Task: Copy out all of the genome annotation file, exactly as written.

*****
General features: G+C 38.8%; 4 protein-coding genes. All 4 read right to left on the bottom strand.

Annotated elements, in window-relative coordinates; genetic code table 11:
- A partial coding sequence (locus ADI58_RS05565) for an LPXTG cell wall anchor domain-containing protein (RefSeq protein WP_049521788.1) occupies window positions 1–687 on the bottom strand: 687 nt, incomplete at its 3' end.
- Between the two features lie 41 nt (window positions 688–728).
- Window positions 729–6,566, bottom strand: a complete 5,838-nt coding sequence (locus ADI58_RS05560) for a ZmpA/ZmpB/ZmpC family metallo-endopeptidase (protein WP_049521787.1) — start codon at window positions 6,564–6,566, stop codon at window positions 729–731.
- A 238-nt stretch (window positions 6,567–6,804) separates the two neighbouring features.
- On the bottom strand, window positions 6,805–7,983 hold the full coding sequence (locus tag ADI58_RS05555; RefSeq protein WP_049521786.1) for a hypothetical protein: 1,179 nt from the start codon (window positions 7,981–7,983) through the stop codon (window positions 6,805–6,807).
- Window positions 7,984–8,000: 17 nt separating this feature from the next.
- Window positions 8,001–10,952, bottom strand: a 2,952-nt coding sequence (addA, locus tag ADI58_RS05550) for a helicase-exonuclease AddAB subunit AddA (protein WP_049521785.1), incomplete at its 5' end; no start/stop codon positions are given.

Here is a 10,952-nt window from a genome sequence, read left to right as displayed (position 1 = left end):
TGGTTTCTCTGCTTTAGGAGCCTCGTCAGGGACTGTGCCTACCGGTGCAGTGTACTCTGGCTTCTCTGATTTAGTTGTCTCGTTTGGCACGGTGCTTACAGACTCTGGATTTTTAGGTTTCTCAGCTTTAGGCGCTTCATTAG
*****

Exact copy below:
General features: G+C 38.8%; 4 protein-coding genes. All 4 read right to left on the bottom strand.

Annotated elements, in window-relative coordinates; genetic code table 11:
- A partial coding sequence (locus ADI58_RS05565) for an LPXTG cell wall anchor domain-containing protein (RefSeq protein WP_049521788.1) occupies window positions 1–687 on the bottom strand: 687 nt, incomplete at its 3' end.
- Between the two features lie 41 nt (window positions 688–728).
- Window positions 729–6,566, bottom strand: a complete 5,838-nt coding sequence (locus ADI58_RS05560) for a ZmpA/ZmpB/ZmpC family metallo-endopeptidase (protein WP_049521787.1) — start codon at window positions 6,564–6,566, stop codon at window positions 729–731.
- A 238-nt stretch (window positions 6,567–6,804) separates the two neighbouring features.
- On the bottom strand, window positions 6,805–7,983 hold the full coding sequence (locus tag ADI58_RS05555; RefSeq protein WP_049521786.1) for a hypothetical protein: 1,179 nt from the start codon (window positions 7,981–7,983) through the stop codon (window positions 6,805–6,807).
- Window positions 7,984–8,000: 17 nt separating this feature from the next.
- Window positions 8,001–10,952, bottom strand: a 2,952-nt coding sequence (addA, locus tag ADI58_RS05550) for a helicase-exonuclease AddAB subunit AddA (protein WP_049521785.1), incomplete at its 5' end; no start/stop codon positions are given.

Here is a 10,952-nt window from a genome sequence, read left to right as displayed (position 1 = left end):
TGGTTTCTCTGCTTTAGGAGCCTCGTCAGGGACTGTGCCTACCGGTGCAGTGTACTCTGGCTTCTCTGATTTAGTTGTCTCGTTTGGCACGGTGCTTACAGACTCTGGATTTTTAGGTTTCTCAGCTTTAGGCGCTTCATTAG